"The fact that Dennis Johnson is not in the Hall of Fame is a disgrace to the sport of basketball and I am embarrassed." -- Bill Walton
Those were Big Bill's thoughts 15 years ago or so, when Dennis Johnson was first eligible for the Hall of Fame. Year after year, DJ waited for a call that never came, that never had a chance of even being made. He was deemed unworthy.
And then he died in February 2007.
But his wife, Donna, and his family and friends, including Walton, a Hall of Famer in his own right, will finally see a basketball injustice undone when Johnson is announced as a member of the Hall of Fame, Class of 2010, on Monday. Yes, it took way, way too long. Yes, it's a travesty that DJ himself didn't live to see it happen.
But to those who watched him play and were able to appreciate the singular greatness of the player, it is an honor richly deserved and long overdue.
"It really doesn't come as a surprise to me," said former Celtics general manager Jan Volk. "The surprise is that it took so long. Anyone who ever played with or against Dennis Johnson knew that no one competed harder. And the bigger the game, the better he played."
Johnson didn't have dazzling numbers, Hall of Fame numbers if you will. He averaged 14.1 points a game. But numbers never defined DJ. He was a certifiable terror on defense (still an overlooked talent in Hall of Fame voting) and was as disruptive a force as any guard in his era.
Think about this: In the 1978 NBA Finals, Johnson blocked seven shots in a game. The NBA Guide has DJ as 10th all time in blocked shots in the NBA Finals, tied with likely 2010 inductee Scottie Pippen. None of the nine ahead of him is a guard. DJ was 6-foot-4!
Then there was his tour de force in the 1984 NBA Finals, once Celtics coach KC Jones came to his senses and decided that it might be a good idea to have his best defensive player (DJ, duh!) guard the dangerous Magic Johnson over the last four games. All DJ did was score 20 or more points in each of the last four games while containing Magic Johnson as well as you could contain Magic Johnson in those days. And the Celtics prevailed, winning banner No. 15.
Johnson was also a self-made man in the basketball sense. He was one of 16 children raised in a tough neighborhood in Compton, Calif. He didn't make the varsity at Dominguez High until he was a senior and he sat on the bench most of the time. (He called himself "a bencher.") College was out of the question and he figured at the time that he had as much a chance of playing in the NBA as he did of becoming a brain surgeon.
He drove a forklift in a tape warehouse. He worked in a liquor store as a stock boy and cashier. But he played competitively in local leagues and caught the eye of a community college coach, who was intrigued by what he saw. Jim White of Harbor Community College is the man who put Dennis Johnson on the path to a career in basketball, plucking him off the streets of San Pedro and offering him a spot on his team. The rest, as they say, is history. It's an astounding story.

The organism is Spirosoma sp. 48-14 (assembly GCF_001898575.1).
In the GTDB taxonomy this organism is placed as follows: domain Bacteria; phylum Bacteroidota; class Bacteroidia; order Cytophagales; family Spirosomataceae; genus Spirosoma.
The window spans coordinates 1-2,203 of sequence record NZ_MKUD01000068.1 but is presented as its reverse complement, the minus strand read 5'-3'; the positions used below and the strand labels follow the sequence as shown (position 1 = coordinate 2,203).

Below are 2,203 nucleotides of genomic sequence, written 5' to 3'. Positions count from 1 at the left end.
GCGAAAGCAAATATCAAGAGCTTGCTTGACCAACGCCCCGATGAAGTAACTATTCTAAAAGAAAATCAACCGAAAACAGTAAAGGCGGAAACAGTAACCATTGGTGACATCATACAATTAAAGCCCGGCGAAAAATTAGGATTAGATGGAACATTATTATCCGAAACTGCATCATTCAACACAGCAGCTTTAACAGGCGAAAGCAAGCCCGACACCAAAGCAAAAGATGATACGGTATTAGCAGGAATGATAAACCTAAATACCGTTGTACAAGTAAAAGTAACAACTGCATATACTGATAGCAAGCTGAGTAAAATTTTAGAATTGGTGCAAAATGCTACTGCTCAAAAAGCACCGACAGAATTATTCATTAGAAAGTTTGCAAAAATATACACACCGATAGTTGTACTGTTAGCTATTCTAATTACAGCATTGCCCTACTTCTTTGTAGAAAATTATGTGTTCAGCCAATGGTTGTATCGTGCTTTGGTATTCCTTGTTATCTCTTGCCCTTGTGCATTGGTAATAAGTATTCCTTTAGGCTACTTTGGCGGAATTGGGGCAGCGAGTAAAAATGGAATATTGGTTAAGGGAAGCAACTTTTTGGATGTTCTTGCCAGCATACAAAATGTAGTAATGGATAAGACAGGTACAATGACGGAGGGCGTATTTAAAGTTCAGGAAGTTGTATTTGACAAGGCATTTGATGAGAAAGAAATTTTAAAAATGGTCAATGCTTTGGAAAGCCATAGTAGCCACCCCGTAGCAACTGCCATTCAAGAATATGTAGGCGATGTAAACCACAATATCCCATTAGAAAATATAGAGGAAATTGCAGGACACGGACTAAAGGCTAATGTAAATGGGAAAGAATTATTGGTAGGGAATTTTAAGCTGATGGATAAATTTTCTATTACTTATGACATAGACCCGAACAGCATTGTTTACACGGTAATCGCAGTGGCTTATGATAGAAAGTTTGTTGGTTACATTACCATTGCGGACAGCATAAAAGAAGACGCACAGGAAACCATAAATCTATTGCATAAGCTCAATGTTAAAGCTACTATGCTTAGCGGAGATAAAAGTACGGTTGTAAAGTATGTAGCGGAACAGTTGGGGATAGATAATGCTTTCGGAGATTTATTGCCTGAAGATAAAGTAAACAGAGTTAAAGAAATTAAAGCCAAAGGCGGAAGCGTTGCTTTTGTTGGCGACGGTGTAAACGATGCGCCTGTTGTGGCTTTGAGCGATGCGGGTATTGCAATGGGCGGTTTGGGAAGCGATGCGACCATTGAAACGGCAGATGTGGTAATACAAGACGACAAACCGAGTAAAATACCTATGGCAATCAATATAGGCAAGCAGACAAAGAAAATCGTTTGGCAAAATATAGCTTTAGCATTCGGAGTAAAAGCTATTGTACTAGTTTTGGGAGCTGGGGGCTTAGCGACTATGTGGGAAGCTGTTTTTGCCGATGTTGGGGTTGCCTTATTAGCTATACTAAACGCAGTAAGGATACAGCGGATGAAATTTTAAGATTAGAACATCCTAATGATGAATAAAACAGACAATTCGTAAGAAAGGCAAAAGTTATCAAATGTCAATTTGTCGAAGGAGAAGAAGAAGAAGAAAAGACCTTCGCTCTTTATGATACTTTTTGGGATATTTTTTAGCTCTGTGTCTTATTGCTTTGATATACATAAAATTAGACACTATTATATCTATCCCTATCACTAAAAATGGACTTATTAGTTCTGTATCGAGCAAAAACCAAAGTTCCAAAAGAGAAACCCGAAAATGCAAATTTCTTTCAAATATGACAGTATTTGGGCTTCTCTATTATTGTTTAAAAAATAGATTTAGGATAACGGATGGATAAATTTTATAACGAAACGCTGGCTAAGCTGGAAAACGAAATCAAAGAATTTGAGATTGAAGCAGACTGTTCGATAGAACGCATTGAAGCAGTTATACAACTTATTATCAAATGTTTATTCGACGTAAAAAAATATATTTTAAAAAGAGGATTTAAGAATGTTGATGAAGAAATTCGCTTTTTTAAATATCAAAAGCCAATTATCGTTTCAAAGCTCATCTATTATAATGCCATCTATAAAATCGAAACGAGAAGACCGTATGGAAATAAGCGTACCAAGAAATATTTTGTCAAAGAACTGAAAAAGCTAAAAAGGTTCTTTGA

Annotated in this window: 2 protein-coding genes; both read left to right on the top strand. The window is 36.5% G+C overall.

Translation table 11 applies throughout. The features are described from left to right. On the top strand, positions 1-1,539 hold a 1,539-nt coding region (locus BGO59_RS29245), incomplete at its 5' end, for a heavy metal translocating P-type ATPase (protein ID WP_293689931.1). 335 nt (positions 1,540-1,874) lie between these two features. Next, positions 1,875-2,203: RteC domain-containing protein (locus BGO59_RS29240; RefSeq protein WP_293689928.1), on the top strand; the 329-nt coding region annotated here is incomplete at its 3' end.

Johnson always had a defiant streak in him and White saw it firsthand. He kicked DJ off the team three times. But Johnson always came back and played enough -- and well enough -- to get noticed.
Harbor won the state title in his second season there. That was good enough to get him a scholarship to Pepperdine, where he played one year before entering the 1976 NBA draft. He was taken by Seattle in the second round, starting a remarkable career that spanned three teams (the Sonics, Suns and Celtics) and included the following: all-NBA first team (1981), all-NBA second team (1980), and from 1979 to 1987, either first-team or second-team All-Defense. He was MVP of the 1979 NBA Finals. He was a five-time participant in the All-Star Game. He won three rings, two with Boston.
You always had to deal with the complete package with DJ. You had to accept that he played with a Grand Canyon-sized boulder on his shoulder, the result of his having to continually prove himself. You had to deal with the attitude. Lenny Wilkens, John MacLeod and Jones all had their moments with DJ. You had to deal with the fact that there were always a couple of games a year where he basically went through the motions. In his mind, those were "DJ preservation" games, saving himself for what he knew was going to come: the real games.
Larry Bird said Johnson was the best teammate he ever had. Who knows if Bird was serious, or if he understood the need to stroke DJ. But there was no denying Johnson came up big when the games meant the most. He never feared taking the last shot. And lest we forget, it was DJ who made the move to accept the pass from Bird off that famous steal in Game 5 of the 1987 Eastern Conference finals. DJ was at half court when Bird made his move to steal the lazy inbounds pass. Then, he made a reverse layup with Joe Dumars threatening him.
Bird and DJ had symmetry between them that manifested itself at opportune times (like that play) as well as on mundane occasions, like in one regular-season game, when DJ found Bird under the basket for a layup with a 30-foot bullet.
After Bird, McHale and Walton, there is no one more deserving of the Hall from those great Celtics teams of the 1980s than Johnson. Yes, I would even put him ahead of Robert Parish, a 2003 inductee. He was that good.
It's just sad that it took the Hall of Fame this long to acknowledge what many of us knew all along. Better late than never, I suppose, but it would have been great to see DJ himself be there for it.
Longtime Celtics reporter Peter May is a contributor to ESPNBoston.com.